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The Energy Imperative

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    CCS: A unified EV charging standard in the making

    By Majeed Ahmad | March 13, 2017

    Charging circuits

    The CCS infrastructure supports up to 100 kW of energy delivery while using HomePlug Green PHY links for communication and monitoring. Image courtesy of Phoenix Contact

    Electric cars, as Mercedes-Benz chief Dieter Zetsche puts it, need both convincing vehicles and a comprehensive charging infrastructure. Eventually, a robust charging network is taking shape in 2017 in order to galvanize the mass consumer adoption of electric vehicles (EVs).

    Beyond Silicon

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      Guest blog: Electric vehicles: less power to the driver

      February 24, 2017

      By Nagarajan Sridhar

      A couple of months ago, I got a chance to test-drive a new autonomous vehicle. My general observation: it was a computer on wheels! Because of the traction motor (a key characteristic of electric vehicles [EVs]), it was totally silent, with no whirring sound from the integrated circuit-based engine. Also memorable was experiencing autopilot mode, which is the predecessor to the autonomous driverless vehicular concept.

      The Energy Imperative

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        Revisiting motor control in electric and hybrid vehicles

        By Majeed Ahmad | February 24, 2017

        The dedicated motor control circuit in Renesas’ automotive MCUs is aiming to create energy efficiency by offloading static processing operations from the CPU.

        The fuel efficiency demands are pushing carmakers to produce more electric, hybrid, and plug-in hybrid electric vehicles (PHEVs). That, among other things, will require a major design overhaul of vehicle’s electronic building blocks such as ECUs and MCUs.

        The Energy Imperative

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          Collaboration and standards desperately needed for GaN, SiC, power architectures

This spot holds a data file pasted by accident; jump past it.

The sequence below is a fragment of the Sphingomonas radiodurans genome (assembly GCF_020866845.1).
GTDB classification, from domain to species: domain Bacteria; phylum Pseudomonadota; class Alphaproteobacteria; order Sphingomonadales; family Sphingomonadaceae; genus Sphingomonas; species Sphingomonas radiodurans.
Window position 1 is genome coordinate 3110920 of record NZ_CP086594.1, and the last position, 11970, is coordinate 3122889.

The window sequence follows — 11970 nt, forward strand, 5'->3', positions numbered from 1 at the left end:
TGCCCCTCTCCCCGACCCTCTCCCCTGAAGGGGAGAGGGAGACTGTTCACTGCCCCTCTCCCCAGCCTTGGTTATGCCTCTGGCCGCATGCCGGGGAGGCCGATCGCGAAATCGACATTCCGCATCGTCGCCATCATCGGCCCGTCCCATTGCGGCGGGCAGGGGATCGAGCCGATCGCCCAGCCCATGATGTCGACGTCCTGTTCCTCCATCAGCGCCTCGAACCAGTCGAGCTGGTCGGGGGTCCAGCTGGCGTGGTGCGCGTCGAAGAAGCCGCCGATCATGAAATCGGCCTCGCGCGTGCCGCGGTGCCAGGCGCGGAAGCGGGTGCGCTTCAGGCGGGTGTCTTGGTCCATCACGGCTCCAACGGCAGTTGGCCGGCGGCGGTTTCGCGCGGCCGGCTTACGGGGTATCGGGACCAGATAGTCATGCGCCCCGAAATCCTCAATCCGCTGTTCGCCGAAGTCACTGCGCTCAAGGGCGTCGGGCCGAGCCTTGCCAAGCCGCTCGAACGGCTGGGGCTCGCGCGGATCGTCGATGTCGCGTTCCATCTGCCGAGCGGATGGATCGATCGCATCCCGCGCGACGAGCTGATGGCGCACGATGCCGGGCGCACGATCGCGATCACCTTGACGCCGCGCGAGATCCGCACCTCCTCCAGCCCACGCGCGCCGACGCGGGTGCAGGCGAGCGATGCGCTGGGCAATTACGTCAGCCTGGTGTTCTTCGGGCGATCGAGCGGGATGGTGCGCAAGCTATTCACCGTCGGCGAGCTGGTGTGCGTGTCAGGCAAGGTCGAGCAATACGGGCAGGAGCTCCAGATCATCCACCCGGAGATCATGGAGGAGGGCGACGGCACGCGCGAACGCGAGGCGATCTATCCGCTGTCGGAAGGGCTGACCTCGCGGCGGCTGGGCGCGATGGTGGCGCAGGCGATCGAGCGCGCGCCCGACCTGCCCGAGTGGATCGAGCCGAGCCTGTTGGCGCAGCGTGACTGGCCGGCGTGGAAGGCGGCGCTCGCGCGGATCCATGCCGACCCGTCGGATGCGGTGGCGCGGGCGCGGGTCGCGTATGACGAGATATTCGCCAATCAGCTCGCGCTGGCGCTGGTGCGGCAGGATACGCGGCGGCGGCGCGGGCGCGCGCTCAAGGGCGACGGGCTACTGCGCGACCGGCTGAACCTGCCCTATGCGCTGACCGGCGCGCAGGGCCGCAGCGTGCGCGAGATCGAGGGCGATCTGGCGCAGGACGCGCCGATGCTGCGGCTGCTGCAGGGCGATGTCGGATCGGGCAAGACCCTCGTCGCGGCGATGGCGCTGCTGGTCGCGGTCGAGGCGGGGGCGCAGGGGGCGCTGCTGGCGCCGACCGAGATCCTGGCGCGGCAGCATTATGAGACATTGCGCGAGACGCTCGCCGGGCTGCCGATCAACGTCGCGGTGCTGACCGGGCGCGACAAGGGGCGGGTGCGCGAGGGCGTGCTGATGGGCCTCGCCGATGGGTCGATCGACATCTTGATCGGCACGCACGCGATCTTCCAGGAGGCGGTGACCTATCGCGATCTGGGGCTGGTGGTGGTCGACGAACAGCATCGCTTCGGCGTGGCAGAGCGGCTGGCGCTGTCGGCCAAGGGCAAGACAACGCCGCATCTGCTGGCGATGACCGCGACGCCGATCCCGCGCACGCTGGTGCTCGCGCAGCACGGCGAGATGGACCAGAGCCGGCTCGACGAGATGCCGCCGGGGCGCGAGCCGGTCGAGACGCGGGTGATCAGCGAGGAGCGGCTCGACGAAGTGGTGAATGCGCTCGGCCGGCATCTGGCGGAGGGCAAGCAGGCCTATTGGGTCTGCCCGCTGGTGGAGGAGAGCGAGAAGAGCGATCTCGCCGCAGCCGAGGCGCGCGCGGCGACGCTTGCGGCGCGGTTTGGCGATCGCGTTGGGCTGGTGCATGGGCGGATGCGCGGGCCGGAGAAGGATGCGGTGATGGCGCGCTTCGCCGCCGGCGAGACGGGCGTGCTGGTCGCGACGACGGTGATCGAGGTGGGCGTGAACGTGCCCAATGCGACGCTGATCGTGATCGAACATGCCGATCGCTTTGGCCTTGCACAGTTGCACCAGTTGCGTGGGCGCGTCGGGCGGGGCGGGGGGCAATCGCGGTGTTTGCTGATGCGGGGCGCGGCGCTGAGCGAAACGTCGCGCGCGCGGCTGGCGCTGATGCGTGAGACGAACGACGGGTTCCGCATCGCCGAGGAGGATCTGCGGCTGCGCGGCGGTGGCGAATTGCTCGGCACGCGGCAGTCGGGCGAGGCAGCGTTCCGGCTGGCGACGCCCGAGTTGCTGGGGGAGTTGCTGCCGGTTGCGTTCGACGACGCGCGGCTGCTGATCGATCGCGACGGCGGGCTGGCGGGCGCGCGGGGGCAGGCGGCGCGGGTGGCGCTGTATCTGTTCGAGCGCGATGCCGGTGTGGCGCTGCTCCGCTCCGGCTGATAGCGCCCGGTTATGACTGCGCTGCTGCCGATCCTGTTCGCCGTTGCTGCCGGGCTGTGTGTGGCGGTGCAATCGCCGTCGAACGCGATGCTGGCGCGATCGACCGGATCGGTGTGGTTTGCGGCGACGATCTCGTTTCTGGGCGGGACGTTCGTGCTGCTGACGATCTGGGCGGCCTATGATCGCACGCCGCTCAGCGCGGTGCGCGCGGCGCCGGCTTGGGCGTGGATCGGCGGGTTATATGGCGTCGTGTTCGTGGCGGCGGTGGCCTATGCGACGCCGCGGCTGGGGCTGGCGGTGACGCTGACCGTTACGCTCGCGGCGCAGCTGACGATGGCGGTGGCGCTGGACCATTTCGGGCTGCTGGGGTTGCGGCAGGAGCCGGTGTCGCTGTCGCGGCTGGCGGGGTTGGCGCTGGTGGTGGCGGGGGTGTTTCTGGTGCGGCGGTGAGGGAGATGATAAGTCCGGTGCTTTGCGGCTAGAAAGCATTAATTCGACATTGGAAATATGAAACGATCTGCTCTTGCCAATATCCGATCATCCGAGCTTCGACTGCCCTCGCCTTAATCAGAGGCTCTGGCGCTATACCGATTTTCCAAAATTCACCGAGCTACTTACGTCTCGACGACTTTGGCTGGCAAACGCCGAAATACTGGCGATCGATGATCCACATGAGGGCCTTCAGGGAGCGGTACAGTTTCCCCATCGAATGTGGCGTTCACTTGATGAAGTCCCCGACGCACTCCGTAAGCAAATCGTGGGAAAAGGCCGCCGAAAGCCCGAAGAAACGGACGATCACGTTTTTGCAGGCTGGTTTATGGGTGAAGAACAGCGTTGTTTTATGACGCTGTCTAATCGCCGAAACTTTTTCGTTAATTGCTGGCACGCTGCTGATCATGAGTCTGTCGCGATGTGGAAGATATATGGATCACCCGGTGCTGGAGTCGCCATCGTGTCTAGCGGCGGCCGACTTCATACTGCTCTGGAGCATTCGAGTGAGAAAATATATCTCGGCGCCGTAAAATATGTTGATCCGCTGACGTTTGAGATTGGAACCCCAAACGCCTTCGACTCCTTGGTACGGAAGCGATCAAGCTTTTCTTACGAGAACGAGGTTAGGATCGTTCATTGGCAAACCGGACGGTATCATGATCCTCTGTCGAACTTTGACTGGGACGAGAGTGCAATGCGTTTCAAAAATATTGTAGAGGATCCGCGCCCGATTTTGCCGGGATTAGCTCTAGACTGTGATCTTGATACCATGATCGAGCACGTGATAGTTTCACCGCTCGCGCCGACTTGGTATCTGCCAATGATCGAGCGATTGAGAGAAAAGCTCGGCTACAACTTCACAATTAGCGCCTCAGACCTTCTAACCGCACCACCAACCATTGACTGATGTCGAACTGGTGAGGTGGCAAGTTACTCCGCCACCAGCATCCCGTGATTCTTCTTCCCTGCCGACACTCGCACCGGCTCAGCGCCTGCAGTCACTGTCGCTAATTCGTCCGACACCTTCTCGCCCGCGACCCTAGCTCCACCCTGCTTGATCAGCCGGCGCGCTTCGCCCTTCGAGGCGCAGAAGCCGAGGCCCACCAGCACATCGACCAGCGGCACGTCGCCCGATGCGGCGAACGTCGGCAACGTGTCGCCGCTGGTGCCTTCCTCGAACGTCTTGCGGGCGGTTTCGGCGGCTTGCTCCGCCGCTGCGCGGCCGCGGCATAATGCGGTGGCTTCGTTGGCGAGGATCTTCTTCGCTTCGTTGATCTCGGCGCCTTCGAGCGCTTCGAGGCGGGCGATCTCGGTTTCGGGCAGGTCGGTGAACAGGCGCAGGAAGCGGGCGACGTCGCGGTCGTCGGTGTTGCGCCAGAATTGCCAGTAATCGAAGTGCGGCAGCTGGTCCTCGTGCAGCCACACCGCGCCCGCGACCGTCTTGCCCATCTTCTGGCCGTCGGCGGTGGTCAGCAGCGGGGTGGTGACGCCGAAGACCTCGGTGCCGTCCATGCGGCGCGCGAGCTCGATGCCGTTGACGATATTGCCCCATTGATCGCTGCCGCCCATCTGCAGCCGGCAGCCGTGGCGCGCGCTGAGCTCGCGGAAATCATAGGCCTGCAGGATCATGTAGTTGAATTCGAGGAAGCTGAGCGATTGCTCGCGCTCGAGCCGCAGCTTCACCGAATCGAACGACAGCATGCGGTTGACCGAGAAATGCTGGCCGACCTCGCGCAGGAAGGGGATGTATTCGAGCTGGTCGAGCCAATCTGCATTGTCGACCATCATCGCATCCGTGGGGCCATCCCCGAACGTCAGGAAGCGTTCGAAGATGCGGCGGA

Vision Statements: An Interview with Steve Lambouses

          February 16, 2017

          Editor’s Note: The higher switching frequencies, operating temperatures, and voltage-handling capabilities of wide bandgap (WBG) materials such as gallium nitride (GaN) and silicon carbide (SiC) makes them of fundamental importance to any effort to reduce energy consumption. In this Q&A, Steve Lambouses, vice president and general manager for high-voltage power at Texas Instruments explains why they are so important, and what we need to do to deploy devices based on these materials more quickly.

          Efficiency: The First Fuel

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            Smart lighting and the makeover of LED driver ICs

            By Majeed Ahmad | February 7, 2017

            LED driver ICs such as Fairchild’s FL77944 accommodate higher wattage systems like street lights using parallel connections with LEDs.

            American Airlines Center near the Dallas downtown recently replaced the high-pressure sodium and metal halide light fixtures with LED luminaires in its parking garages. And that has allowed the sports and entertainment arena to reduce an estimated 60 percent energy consumption and $1.26 million in total lifetime savings in parking garage lighting.

            The Energy Imperative

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              Engineers: your decisions shape our energy future

              By Richard Wallace | February 5, 2017

              engineers at work

              “The politicians have done their job; now it’s up to the engineers.”

              That sentiment – first expressed by Jeffery Sachs, the director The Earth Institute of Columbia University, following the signing of the Paris Agreement – is resonating with engineers worldwide.

              The Paris Agreement calls for the world to limit global warming to less than 2 degrees Celsius (°C) compared to pre-industrial levels, and its political unity reflects a broad consensus on addressing climate change.

              The Battery Chronicles

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                Guest Blog: Calculating the accuracy of a battery fuel gauge

                February 2, 2017

                battery fuel gauge

                By Onyx Ahiakwo

                A battery fuel gauge obtains data from the battery to determine how much juice is left. Do not misconstrue gauging accuracy for measurement accuracy. A gauge’s ability to accurately report state of charge (SOC) and predict remaining battery capacity depends on measurements including voltage (‘V’), current (‘I’) and battery temperature (‘T’).

                Efficiency: The First Fuel

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                  Guest Blog : How the IoT — and the smartphone — are enabling the smart home

                  January 23, 2017

                   

                   

                   

                  A smart home in San Diego, California combines the best of modern architecture with the best in smart home technology.

                  By Ajinder Singh

                  Providing a comfortable space for its occupants is only the minimum requirement for a habitable building, whether it be a primitive shelter, or modern steel and glass structure.

                  A building should be more than just a “container” for its occupants.